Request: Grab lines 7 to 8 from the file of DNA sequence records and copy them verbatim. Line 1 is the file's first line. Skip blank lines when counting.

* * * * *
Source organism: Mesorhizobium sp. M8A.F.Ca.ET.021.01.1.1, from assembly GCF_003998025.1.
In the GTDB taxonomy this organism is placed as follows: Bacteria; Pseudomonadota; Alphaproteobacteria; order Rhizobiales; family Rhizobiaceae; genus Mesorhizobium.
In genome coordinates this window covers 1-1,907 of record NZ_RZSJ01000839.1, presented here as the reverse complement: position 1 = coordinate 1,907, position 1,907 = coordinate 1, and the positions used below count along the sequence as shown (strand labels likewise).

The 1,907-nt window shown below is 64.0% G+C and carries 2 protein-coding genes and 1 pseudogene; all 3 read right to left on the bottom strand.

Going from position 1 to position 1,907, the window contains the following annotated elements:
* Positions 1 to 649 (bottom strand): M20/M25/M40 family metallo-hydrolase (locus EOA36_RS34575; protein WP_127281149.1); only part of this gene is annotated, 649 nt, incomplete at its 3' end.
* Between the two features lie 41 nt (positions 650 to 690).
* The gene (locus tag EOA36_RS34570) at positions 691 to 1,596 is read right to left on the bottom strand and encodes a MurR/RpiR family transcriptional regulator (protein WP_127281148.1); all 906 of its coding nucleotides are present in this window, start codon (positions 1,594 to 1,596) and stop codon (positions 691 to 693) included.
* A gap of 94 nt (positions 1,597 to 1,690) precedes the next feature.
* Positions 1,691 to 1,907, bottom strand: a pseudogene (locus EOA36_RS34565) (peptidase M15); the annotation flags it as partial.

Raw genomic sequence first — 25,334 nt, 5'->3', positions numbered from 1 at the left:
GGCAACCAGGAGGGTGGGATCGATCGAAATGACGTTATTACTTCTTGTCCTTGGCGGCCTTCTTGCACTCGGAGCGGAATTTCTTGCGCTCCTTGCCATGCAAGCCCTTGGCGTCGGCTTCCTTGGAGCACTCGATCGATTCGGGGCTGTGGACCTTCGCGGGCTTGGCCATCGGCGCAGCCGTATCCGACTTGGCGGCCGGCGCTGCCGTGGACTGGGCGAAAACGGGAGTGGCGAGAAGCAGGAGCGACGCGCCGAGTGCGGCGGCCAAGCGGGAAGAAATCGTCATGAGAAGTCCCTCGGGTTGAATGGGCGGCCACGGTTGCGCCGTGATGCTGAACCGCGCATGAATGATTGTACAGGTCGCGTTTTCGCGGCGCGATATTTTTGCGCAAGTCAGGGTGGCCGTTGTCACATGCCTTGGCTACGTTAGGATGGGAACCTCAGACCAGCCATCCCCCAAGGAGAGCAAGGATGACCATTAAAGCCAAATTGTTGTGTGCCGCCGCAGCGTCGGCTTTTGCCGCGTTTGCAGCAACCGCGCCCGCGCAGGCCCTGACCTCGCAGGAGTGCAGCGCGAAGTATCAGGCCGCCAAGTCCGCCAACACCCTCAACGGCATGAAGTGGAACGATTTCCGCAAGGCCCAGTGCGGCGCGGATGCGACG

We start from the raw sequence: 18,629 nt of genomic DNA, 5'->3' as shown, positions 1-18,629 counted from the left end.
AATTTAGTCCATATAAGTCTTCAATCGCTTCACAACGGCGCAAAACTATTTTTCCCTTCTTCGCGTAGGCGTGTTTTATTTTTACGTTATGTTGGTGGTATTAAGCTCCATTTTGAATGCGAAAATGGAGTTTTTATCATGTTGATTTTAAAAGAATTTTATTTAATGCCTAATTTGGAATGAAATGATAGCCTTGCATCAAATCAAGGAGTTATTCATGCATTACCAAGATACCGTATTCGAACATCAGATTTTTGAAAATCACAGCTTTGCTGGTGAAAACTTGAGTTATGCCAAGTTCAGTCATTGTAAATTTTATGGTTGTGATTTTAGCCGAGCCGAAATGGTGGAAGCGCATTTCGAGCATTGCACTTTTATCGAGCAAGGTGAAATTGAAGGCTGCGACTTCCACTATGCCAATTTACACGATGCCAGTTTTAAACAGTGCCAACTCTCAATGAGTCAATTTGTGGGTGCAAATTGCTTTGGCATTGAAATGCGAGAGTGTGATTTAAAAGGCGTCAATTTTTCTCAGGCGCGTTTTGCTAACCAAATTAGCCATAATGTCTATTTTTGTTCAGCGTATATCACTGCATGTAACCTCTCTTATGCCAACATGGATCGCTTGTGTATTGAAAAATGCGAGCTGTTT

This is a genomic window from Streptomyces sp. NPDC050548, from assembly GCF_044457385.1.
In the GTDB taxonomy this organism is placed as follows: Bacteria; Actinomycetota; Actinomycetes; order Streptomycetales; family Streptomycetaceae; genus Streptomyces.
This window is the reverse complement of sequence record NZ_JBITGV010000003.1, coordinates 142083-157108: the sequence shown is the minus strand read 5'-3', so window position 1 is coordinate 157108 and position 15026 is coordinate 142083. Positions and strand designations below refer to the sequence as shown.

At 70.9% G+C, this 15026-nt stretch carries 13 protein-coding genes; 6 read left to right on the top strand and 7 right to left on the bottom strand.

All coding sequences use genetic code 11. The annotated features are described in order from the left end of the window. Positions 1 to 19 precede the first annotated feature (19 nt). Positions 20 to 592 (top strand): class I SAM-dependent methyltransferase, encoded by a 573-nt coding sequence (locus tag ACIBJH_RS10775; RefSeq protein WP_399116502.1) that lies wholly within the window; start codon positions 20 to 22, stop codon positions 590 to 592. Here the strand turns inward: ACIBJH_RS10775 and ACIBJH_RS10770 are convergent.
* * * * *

* Between the two features lie 41 nt (positions 650 to 690).
* The gene (locus tag EOA36_RS34570) at positions 691 to 1,596 is read right to left on the bottom strand and encodes a MurR/RpiR family transcriptional regulator (protein WP_127281148.1); all 906 of its coding nucleotides are present in this window, start codon (positions 1,594 to 1,596) and stop codon (positions 691 to 693) included.